She was tall, blonde and Swedish. The kind of woman who has known the adoration of men since adolescence. "Susanne" was in her fifties when I met her in Israel. She was Ingrid Bergman and Liv Ullmann. I never guessed she was a Jew. Her atmosphere was sensuality and mystery. But, when I heard she had been a Mossad agent and a honeypot, I started asking questions.
The whispers from friends were that she had used her beauty as a tool to seduce Arab terrorists and kill them as they slept.
It was easy to see her appeal to Mossad. The stereotype shiksa is a blonde with no traditional semitic traits. Susanne had been a Swedish Protestant who converted to Judaism. When we met in the late 1980s, she had retired. She spoke to me about her reasons for joining Mossad. Learning about the Holocaust had traumatised her childhood. Watching footage of concentration camp survivors made her identify with the victims. This provoked her to go to Israel and be part of the struggle for the country's survival.
Susanne was part of Golda Meir's Operation Wrath of God in which teams of agents hunted down the members of the Palestinian group Black September responsible for assassinating 11 Israeli athletes at the 1972 Munich Olympics. Steven Spielberg's movie Munich partially explored these acts of revenge but no stage writer has yet portrayed how women were used in this dangerous operation.
The media picked up on Mossad's techniques in 1986 when Mordechai Vanunu exposed Israel's nuclear capacity to the press. Vanunu was seduced by agent "Cindy" in London. She promised him erotic nights in Italy, but he was arrested by Mossad at Rome airport. At this time, Mossad, in common with most espionage agencies, continued to use honeypots. Tzipi Livni, current leader of Israel's opposition, worked for Mossad in Paris during the 1980s when my play is set. What she did is unknown.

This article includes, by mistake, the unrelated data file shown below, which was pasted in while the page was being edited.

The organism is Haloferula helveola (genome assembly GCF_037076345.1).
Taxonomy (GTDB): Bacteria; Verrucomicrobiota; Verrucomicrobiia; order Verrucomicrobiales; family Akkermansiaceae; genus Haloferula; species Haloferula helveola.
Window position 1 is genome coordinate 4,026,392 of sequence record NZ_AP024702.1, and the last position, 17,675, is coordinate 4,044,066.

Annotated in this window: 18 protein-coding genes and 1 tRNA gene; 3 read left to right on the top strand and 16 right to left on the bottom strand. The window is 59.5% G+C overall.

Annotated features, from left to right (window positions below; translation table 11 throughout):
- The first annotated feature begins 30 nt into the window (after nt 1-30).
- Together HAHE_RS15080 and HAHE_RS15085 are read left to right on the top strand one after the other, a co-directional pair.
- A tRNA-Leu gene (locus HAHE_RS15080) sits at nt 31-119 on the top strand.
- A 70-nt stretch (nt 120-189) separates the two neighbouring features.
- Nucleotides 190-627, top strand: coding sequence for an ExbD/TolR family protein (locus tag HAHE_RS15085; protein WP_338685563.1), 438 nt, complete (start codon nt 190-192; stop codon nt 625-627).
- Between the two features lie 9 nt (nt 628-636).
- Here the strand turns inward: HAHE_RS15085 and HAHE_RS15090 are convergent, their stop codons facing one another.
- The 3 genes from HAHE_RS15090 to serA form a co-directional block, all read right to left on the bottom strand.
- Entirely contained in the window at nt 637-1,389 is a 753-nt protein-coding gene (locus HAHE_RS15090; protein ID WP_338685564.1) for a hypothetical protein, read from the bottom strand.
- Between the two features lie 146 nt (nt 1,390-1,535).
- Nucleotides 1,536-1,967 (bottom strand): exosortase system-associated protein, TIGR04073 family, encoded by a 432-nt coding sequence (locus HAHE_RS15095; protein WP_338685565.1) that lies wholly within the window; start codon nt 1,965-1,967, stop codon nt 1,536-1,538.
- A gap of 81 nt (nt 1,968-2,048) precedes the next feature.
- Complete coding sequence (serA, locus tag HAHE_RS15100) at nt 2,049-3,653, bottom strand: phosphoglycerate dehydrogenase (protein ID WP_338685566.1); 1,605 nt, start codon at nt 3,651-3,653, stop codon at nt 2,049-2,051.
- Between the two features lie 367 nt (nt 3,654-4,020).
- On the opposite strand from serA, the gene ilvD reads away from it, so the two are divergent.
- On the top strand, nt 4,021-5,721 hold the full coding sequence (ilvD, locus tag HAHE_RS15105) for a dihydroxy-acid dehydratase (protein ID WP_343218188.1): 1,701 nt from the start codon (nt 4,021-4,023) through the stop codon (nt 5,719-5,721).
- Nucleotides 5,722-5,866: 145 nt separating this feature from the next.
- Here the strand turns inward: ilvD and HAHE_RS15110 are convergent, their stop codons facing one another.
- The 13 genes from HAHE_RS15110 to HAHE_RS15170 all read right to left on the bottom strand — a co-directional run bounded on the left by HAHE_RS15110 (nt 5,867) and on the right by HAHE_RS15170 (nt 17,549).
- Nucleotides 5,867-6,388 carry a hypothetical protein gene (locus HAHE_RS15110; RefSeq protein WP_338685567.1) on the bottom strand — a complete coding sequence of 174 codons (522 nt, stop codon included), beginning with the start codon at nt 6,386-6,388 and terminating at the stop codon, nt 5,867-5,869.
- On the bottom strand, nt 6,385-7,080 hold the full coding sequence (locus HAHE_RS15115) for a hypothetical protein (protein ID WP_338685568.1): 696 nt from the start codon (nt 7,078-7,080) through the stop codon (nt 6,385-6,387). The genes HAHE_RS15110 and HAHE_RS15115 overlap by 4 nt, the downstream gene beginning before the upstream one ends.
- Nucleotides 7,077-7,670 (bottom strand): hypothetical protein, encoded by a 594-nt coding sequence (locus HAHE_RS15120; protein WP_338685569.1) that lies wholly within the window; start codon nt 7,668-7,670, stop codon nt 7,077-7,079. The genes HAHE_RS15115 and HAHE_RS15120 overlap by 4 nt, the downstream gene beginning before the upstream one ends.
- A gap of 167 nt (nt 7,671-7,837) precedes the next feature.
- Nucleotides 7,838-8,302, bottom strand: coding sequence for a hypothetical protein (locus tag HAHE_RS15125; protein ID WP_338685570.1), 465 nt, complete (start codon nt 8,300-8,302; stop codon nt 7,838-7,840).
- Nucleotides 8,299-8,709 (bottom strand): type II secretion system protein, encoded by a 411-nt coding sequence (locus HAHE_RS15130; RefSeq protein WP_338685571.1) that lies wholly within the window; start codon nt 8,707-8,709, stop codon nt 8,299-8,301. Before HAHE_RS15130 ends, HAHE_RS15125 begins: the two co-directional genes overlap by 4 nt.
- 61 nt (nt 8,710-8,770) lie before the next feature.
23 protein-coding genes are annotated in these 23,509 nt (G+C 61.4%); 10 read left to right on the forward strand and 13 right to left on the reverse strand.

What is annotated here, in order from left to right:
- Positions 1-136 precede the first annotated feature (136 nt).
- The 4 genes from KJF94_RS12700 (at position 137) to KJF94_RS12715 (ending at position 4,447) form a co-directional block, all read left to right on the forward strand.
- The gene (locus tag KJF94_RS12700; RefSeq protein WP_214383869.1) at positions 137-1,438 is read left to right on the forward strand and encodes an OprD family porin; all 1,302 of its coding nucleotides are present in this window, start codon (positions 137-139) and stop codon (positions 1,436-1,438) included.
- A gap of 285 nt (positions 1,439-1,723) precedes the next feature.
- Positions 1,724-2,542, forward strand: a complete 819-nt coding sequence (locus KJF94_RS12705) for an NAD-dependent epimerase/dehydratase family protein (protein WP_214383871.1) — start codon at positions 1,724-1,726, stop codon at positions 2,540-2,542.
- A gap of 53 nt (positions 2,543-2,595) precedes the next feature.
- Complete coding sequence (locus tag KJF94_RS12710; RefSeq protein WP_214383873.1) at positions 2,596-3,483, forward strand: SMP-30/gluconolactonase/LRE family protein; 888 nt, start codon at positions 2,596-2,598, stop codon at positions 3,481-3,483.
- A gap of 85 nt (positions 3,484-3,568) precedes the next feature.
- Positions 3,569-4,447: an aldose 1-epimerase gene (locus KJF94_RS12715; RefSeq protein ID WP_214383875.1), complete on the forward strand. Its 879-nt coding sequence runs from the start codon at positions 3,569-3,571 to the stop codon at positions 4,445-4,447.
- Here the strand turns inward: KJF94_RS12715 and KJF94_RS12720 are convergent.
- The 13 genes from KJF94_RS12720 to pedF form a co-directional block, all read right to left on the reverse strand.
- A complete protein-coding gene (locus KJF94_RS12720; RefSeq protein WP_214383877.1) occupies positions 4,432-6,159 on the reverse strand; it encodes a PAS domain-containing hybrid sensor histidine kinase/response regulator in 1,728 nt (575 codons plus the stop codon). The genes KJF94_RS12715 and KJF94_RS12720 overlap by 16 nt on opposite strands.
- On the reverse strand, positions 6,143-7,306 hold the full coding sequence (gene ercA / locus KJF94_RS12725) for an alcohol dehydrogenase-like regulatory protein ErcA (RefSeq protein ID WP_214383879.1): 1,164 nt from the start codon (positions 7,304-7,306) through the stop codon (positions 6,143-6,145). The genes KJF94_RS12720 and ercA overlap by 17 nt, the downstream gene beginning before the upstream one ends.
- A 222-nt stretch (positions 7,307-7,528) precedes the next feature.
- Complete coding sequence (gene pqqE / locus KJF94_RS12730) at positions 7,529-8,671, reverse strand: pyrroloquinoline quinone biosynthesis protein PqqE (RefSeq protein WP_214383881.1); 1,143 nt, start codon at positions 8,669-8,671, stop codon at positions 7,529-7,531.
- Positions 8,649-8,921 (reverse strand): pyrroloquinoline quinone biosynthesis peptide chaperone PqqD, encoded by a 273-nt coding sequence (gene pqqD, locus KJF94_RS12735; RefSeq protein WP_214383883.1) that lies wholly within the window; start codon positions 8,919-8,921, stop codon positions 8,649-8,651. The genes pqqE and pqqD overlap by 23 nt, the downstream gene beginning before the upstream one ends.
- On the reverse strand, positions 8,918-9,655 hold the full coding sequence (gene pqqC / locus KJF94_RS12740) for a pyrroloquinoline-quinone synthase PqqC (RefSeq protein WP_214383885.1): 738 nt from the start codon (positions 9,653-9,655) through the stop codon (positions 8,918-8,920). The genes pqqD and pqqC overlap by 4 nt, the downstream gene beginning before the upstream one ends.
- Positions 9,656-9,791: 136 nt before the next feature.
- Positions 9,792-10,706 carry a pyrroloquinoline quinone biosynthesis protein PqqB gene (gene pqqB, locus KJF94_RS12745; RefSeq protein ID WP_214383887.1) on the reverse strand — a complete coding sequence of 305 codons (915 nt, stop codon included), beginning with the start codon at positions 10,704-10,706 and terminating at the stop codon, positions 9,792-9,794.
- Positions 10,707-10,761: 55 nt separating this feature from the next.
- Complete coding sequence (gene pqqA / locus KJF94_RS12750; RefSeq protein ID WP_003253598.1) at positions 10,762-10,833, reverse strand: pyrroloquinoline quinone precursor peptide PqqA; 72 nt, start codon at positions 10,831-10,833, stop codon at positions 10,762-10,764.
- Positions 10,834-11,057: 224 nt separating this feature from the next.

The horror of the 1972 attack is still in Jewish memory. Abu Daoud masterminded these massacres. He claimed that the operation was financed by Mahmoud Abbas, now President of the Palestinian Authority. When Daoud died naturally in 2010, Abbas sent his condolences to the family. There has been no denial of this link.
Why is Honeypot relevant today? In London excitement is building for next summer's Olympics. But does the shadow of Munich remain in the collective memory? Newsreels from 1972 reveal that the Munich murders were an embarrassment to the Germans and the Olympic Committee who stopped the Games for only half a day. Requests by Israel for an official commemoration of the killings have continually been denied. I doubt if the London Organising Committee will honour the memory of the Israeli athletes.
The political mood has changed since 1972, but does the shadow of the Holocaust and Munich still leave a sense of unease? After all, the 1972 Games were also an act of resistance to Hitler's 1936 Munich Olympics as well as proof of Germany's improved post-Holocaust relationship with Israel.
Today Israel experiences its first anti-government demonstrations. All over the Arab world, there is a seismic shift. Internationally there is a guarded sense of optimism. The prospect of a Palestinian state allows many Israelis the possibility of an equal negotiating partner where land can be exchanged for peace.
Within this current political debate, Honeypot connects past and present through a dramatic exploration of one woman's journey into the Middle East revenge cycle. The real Susanne, who inspired me, died four years ago. Her legacy, like that of Abu Daoud, Golda Meir and Mahmoud Abbas, provokes disturbing questions around identity and violence. Questions which refuse to disappear.
'Honeypot', New Diorama Theatre, London NW1 (020 7383 9034) 12 to 30 October